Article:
What about those little red envelopes?

by Elizabeth Kain - Dim Sum Diary
( January 29th, 2012 )

On New Year’s Eve, when Chinese families gather for a festive dinner, married people begin the distribution of small red envelopes filled with money (called  lai see in Hong Kong and hong bao in Singapore) to children and single members of the family. It varies slightly between countries, but during the first 10 days of the New Year, people expand the distribution to include all the children and single people they know.

In Hong Kong, managers distribute these little packets to their subordinates at work, but in Singapore, they give out two lucky oranges to each employee instead. Our building management also awarded each family a small red bag with two oranges inside.  Considering Erik shelled out US$2,000 from his own pocket one year between Hong Kong and Taiwan, we were happy to embrace the Singaporean custom.

The proper way to give a packet is to wish the recipient a happy and prosperous New Year – “Kung hei fat choi” (Cantonese) or “Xin nian kuai le” (Mandarin) and hand the envelope over using two hands, which is a sign of respect in much of Asia. The recipient puts his hands together and shakes them, wishes you a Happy New Year in return, and accepts the envelope with both his hands.

Some believe that all paper money should be new bills.  In Hong Kong, there was a special lai see counter, where people would wait in line for hours so that they could receive the newest paper money from bank tellers. Timing is also important.  My first year in Asia, in ignorance I gave a red envelope to our doorman before the holiday commenced. He could not have looked more uncomfortable as he politely rejected my good wishes (and packet) and informed me that it was too early to give out red packets.

When we first moved to Hong Kong, I became so confused about lai see etiquette that my husband’s assistant put together the below list.  Of course, these are just the rules for Hong Kong, but it gives you an idea of the complexity of this tradition:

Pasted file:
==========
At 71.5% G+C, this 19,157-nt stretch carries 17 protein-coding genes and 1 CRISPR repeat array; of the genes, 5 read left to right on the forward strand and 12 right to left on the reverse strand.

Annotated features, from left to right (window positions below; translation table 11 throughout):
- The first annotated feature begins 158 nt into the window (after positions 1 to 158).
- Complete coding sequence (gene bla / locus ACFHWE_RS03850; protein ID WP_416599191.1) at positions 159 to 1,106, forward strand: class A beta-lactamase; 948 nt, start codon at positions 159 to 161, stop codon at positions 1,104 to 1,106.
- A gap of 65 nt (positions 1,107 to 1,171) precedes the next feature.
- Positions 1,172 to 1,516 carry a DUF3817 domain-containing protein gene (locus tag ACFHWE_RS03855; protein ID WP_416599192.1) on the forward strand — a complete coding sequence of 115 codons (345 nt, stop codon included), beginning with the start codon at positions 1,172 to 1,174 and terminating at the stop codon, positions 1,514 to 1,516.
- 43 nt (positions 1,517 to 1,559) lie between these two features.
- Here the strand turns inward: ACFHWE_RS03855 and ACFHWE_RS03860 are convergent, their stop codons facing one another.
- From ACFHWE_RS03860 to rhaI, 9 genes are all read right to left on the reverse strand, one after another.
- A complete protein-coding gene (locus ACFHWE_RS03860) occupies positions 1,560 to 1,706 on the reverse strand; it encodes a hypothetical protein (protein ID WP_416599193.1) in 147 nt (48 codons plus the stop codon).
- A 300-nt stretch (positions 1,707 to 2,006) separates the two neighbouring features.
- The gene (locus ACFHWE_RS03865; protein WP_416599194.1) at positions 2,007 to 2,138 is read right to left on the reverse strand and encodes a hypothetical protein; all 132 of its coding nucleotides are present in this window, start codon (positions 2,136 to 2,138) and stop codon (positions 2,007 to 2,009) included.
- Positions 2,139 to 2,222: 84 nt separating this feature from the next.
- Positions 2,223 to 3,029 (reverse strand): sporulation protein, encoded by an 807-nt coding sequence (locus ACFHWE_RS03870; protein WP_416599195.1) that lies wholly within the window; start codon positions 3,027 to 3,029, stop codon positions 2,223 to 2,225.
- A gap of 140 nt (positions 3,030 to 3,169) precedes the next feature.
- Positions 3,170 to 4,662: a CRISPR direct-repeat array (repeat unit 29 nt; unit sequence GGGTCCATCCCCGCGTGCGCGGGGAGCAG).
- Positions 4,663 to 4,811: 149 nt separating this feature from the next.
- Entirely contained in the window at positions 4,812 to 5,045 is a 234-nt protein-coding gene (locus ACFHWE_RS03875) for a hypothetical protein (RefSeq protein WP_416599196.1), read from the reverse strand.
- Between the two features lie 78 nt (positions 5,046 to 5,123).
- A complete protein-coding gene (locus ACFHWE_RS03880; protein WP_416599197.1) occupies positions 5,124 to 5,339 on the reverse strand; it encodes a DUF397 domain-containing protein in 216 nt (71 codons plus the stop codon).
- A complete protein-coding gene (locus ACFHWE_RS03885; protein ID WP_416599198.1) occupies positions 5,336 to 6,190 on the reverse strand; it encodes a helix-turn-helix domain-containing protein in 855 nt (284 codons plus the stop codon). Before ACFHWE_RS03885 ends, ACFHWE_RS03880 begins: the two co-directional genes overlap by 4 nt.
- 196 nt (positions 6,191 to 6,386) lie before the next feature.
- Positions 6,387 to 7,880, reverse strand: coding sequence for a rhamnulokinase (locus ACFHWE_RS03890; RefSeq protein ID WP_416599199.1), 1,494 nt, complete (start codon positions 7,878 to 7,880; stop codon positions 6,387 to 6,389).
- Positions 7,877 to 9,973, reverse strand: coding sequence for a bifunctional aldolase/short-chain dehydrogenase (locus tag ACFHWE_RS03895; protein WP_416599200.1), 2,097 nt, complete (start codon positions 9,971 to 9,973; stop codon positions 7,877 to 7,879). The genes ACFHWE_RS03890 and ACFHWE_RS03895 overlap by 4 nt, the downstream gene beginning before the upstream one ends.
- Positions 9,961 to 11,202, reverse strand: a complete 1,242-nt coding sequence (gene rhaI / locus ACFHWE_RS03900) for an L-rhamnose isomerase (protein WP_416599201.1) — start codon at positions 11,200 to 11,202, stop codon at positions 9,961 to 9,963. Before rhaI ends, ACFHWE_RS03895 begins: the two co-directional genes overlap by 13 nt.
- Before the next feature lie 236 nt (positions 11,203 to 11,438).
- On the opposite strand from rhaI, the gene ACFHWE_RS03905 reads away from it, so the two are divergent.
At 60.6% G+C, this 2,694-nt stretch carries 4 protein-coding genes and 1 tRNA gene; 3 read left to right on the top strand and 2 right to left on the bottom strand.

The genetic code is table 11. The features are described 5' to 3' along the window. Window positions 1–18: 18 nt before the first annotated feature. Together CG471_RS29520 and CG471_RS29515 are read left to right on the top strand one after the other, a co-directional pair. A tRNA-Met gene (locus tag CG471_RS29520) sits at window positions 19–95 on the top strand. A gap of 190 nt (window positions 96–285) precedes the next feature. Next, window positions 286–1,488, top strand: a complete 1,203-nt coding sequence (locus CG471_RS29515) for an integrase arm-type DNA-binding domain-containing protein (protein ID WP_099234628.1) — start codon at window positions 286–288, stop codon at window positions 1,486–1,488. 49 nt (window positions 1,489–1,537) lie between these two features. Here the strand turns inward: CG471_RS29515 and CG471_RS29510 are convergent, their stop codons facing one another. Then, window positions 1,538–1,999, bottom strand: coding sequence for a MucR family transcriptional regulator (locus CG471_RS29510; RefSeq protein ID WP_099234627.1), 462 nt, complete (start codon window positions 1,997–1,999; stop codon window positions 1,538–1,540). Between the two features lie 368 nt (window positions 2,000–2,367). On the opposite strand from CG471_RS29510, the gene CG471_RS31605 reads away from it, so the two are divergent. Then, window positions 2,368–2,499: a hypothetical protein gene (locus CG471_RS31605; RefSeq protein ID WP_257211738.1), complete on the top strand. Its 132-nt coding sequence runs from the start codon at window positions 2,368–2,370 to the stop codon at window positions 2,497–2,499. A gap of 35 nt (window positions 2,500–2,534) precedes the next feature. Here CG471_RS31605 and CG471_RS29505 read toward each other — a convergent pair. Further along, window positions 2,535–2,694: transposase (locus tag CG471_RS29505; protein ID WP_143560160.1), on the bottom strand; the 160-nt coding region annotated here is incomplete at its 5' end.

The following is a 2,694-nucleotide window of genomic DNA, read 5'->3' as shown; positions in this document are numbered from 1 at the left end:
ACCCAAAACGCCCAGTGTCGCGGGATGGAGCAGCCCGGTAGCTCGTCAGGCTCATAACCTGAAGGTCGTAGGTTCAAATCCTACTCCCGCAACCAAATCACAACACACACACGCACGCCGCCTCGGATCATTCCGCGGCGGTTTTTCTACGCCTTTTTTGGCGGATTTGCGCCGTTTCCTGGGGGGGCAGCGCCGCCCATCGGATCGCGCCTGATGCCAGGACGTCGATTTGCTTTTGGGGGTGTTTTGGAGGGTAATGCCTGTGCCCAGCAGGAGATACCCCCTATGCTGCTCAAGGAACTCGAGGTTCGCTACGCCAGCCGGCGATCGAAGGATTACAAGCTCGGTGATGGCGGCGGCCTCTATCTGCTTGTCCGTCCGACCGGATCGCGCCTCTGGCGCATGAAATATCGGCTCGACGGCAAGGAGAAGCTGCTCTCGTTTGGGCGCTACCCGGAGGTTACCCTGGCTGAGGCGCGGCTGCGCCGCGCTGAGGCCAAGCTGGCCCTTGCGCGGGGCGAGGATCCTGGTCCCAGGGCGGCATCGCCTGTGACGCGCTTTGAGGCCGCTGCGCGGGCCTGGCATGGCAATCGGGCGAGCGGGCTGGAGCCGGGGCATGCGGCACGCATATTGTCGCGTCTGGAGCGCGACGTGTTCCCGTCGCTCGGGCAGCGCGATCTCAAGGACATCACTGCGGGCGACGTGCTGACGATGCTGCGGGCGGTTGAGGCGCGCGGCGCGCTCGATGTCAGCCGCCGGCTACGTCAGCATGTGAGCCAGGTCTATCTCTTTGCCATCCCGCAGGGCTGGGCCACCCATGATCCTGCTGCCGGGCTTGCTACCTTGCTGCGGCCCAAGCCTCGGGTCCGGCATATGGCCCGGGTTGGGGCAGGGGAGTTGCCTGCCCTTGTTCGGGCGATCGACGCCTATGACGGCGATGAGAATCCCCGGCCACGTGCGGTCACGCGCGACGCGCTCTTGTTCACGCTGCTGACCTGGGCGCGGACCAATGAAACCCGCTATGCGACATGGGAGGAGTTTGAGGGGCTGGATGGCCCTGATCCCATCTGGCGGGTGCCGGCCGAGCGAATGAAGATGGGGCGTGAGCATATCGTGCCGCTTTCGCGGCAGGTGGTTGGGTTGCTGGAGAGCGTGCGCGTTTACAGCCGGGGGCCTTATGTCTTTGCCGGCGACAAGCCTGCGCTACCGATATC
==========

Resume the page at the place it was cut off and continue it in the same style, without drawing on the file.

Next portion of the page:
Those married give out to all singles (even if they are the same generation)
Those married give out to married peoples’ children (This applies only to children who physically come to the office during the holiday period or to the children of colleagues with whom one has a close relationship)
Managers give to all reporting staff (both single and married)
All employees give to tea ladies, receptionists, messengers, etc. (both single or married)

No matter where you are, the more red packets you give, the more luck you receive in the upcoming year!

4 comments
 
Comments
1.
On January 30th, 2012 at 10:15 pm, Gabrielle Colwill said:

Dear Elizabeth,

“Kung hei fat choi” – it means congratulations of all the wealth coming your way
“Xin nian kuai le” – it means Happy Chinese New Year

They are two very different greeting couplets.

The first greeting is very common among the Cantonese since 20 to 30 years ago. We much prefer the second greeting or other greetings with nothing to do with profit, wealth and money.

Happy Chinese New Year!

Love,
Gabrielle

2.
On January 31st, 2012 at 6:55 am, Elizabeth Kain - Dim Sum Diary said:

Thanks, Gabrielle, as always for your comments.

3.
On March 14th, 2012 at 12:06 am, mary said:

hi! where is this chinese money envelope store located in hk? thanks!

4.
On March 14th, 2012 at 9:37 am, Elizabeth (Dim Sum Diary said:

You can find them many places. Any stationery store would have them, as well as Wan Chai Market. Graham Street wet market has two Chinese paper shops- toward Queen’s Road on Graham or Peel I think? On the Kowloon side, you can find them at the ladies’ market or again at any stationery store.

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